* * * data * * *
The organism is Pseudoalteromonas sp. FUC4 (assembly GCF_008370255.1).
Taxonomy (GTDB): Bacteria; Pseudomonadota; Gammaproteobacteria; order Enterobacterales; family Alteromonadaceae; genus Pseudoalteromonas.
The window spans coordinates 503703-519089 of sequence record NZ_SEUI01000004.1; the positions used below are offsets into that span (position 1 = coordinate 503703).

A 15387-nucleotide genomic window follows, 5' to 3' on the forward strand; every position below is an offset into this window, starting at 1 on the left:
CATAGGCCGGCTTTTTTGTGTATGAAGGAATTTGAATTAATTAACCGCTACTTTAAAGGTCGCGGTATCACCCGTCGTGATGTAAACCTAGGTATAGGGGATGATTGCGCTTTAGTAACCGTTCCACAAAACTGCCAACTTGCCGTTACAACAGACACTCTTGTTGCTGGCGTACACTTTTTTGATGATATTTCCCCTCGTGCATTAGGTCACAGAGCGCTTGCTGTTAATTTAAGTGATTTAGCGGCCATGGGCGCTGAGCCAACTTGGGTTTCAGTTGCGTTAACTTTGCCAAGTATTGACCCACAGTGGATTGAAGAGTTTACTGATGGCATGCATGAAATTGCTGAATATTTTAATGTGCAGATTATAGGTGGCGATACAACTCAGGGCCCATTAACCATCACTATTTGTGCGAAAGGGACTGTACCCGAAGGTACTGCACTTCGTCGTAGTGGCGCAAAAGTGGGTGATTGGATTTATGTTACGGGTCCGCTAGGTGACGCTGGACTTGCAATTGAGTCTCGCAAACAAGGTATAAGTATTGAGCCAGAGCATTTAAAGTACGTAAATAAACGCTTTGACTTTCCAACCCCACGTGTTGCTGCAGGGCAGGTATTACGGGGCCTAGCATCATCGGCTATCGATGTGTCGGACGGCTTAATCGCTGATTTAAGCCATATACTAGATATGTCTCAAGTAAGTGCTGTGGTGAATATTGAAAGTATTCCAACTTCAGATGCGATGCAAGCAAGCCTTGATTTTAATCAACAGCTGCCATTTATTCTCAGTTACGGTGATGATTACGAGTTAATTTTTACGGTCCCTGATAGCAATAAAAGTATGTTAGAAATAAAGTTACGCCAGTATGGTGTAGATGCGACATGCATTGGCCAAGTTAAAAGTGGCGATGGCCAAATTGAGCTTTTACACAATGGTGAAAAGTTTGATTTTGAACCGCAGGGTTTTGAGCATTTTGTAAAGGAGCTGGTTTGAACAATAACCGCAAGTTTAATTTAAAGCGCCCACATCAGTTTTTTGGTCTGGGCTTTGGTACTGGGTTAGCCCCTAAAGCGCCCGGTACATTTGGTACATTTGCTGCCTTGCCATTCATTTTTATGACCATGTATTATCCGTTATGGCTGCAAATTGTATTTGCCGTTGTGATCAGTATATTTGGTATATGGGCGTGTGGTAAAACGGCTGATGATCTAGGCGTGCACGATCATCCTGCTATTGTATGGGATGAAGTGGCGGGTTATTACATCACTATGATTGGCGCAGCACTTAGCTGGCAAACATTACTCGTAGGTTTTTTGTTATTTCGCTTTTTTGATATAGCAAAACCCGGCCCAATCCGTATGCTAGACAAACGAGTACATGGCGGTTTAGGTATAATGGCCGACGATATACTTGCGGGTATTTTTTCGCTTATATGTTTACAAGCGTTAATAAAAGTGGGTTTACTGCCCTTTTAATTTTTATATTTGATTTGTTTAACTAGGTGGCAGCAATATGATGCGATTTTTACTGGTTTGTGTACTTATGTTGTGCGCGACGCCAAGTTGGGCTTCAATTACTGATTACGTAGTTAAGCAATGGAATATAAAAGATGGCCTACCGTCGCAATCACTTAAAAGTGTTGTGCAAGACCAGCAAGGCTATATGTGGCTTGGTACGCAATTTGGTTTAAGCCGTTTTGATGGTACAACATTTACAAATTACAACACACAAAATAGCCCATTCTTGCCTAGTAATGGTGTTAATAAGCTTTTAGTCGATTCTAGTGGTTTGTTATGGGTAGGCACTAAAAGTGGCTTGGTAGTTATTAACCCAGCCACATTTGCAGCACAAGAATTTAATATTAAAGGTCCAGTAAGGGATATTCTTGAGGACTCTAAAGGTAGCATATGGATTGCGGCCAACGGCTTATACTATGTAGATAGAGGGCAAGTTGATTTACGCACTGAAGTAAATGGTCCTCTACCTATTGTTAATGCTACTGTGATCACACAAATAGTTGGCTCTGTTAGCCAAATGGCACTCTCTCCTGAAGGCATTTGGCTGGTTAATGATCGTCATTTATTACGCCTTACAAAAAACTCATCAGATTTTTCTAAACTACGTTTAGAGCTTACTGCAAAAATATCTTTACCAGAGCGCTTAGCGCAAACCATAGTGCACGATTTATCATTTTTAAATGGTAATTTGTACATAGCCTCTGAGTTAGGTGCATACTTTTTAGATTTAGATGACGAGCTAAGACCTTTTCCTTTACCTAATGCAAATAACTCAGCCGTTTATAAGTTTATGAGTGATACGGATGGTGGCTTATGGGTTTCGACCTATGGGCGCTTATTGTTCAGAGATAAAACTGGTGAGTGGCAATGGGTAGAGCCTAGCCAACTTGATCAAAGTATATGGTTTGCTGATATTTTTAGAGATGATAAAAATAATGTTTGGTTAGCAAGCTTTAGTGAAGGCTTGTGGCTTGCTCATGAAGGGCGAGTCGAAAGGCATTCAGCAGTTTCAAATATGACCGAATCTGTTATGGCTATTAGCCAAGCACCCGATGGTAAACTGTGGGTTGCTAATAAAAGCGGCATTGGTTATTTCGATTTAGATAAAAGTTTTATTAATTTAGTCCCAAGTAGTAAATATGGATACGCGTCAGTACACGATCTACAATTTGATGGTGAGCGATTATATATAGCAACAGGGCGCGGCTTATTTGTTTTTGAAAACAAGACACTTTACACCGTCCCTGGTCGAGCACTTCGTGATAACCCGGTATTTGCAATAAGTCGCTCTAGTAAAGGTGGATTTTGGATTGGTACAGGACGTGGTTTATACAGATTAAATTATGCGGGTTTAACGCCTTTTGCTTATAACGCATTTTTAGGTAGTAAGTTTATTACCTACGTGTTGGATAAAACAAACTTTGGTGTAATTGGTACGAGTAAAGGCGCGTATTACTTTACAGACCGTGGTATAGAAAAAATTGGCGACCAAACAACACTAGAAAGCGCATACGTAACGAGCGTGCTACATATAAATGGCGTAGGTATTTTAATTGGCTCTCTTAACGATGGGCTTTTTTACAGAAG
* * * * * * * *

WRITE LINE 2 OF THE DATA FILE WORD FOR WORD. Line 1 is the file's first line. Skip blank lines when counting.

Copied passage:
Taxonomy (GTDB): Bacteria; Pseudomonadota; Gammaproteobacteria; order Enterobacterales; family Alteromonadaceae; genus Pseudoalteromonas.